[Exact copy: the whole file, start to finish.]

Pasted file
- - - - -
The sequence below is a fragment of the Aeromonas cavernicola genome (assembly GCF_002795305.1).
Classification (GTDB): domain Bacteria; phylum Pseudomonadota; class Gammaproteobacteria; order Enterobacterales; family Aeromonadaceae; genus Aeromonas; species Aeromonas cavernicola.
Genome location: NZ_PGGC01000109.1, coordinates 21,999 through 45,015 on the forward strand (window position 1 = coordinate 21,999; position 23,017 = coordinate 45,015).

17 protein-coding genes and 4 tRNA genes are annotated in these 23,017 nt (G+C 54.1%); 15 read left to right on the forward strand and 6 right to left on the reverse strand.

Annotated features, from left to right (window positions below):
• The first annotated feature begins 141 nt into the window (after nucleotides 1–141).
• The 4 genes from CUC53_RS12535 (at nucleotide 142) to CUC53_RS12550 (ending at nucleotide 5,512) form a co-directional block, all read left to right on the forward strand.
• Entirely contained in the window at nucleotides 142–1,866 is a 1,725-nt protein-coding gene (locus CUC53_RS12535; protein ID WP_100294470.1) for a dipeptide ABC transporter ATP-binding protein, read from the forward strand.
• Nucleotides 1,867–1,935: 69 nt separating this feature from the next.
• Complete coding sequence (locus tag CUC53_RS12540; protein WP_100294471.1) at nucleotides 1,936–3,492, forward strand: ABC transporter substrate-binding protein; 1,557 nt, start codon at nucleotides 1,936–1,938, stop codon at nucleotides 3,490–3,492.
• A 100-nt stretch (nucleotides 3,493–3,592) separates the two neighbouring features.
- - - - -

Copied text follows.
The sequence below is a fragment of the Aeromonas cavernicola genome (assembly GCF_002795305.1).
Classification (GTDB): domain Bacteria; phylum Pseudomonadota; class Gammaproteobacteria; order Enterobacterales; family Aeromonadaceae; genus Aeromonas; species Aeromonas cavernicola.
Genome location: NZ_PGGC01000109.1, coordinates 21,999 through 45,015 on the forward strand (window position 1 = coordinate 21,999; position 23,017 = coordinate 45,015).

17 protein-coding genes and 4 tRNA genes are annotated in these 23,017 nt (G+C 54.1%); 15 read left to right on the forward strand and 6 right to left on the reverse strand.

Annotated features, from left to right (window positions below):
• The first annotated feature begins 141 nt into the window (after nucleotides 1–141).
• The 4 genes from CUC53_RS12535 (at nucleotide 142) to CUC53_RS12550 (ending at nucleotide 5,512) form a co-directional block, all read left to right on the forward strand.
• Entirely contained in the window at nucleotides 142–1,866 is a 1,725-nt protein-coding gene (locus CUC53_RS12535; protein ID WP_100294470.1) for a dipeptide ABC transporter ATP-binding protein, read from the forward strand.
• Nucleotides 1,867–1,935: 69 nt separating this feature from the next.
• Complete coding sequence (locus tag CUC53_RS12540; protein WP_100294471.1) at nucleotides 1,936–3,492, forward strand: ABC transporter substrate-binding protein; 1,557 nt, start codon at nucleotides 1,936–1,938, stop codon at nucleotides 3,490–3,492.
• A 100-nt stretch (nucleotides 3,493–3,592) separates the two neighbouring features.